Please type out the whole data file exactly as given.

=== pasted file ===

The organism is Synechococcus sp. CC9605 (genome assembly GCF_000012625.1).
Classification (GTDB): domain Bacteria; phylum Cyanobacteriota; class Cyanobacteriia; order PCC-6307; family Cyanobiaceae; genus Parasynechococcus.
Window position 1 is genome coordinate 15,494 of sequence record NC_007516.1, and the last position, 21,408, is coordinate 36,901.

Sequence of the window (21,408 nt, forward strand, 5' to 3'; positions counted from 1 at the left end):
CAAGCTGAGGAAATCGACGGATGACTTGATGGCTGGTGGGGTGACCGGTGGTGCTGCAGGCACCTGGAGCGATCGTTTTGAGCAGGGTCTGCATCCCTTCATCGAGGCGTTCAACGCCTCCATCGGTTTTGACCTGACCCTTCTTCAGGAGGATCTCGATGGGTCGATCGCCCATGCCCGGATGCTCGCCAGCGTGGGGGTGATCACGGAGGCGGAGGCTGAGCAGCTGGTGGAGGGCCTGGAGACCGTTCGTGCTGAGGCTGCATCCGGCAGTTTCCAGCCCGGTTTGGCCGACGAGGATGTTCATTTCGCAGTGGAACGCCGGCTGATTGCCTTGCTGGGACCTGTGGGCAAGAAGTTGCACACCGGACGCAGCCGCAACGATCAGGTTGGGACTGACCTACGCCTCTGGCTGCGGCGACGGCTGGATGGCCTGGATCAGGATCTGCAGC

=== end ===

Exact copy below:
The organism is Synechococcus sp. CC9605 (genome assembly GCF_000012625.1).
Classification (GTDB): domain Bacteria; phylum Cyanobacteriota; class Cyanobacteriia; order PCC-6307; family Cyanobiaceae; genus Parasynechococcus.
Window position 1 is genome coordinate 15,494 of sequence record NC_007516.1, and the last position, 21,408, is coordinate 36,901.

Sequence of the window (21,408 nt, forward strand, 5' to 3'; positions counted from 1 at the left end):
CAAGCTGAGGAAATCGACGGATGACTTGATGGCTGGTGGGGTGACCGGTGGTGCTGCAGGCACCTGGAGCGATCGTTTTGAGCAGGGTCTGCATCCCTTCATCGAGGCGTTCAACGCCTCCATCGGTTTTGACCTGACCCTTCTTCAGGAGGATCTCGATGGGTCGATCGCCCATGCCCGGATGCTCGCCAGCGTGGGGGTGATCACGGAGGCGGAGGCTGAGCAGCTGGTGGAGGGCCTGGAGACCGTTCGTGCTGAGGCTGCATCCGGCAGTTTCCAGCCCGGTTTGGCCGACGAGGATGTTCATTTCGCAGTGGAACGCCGGCTGATTGCCTTGCTGGGACCTGTGGGCAAGAAGTTGCACACCGGACGCAGCCGCAACGATCAGGTTGGGACTGACCTACGCCTCTGGCTGCGGCGACGGCTGGATGGCCTGGATCAGGATCTGCAGC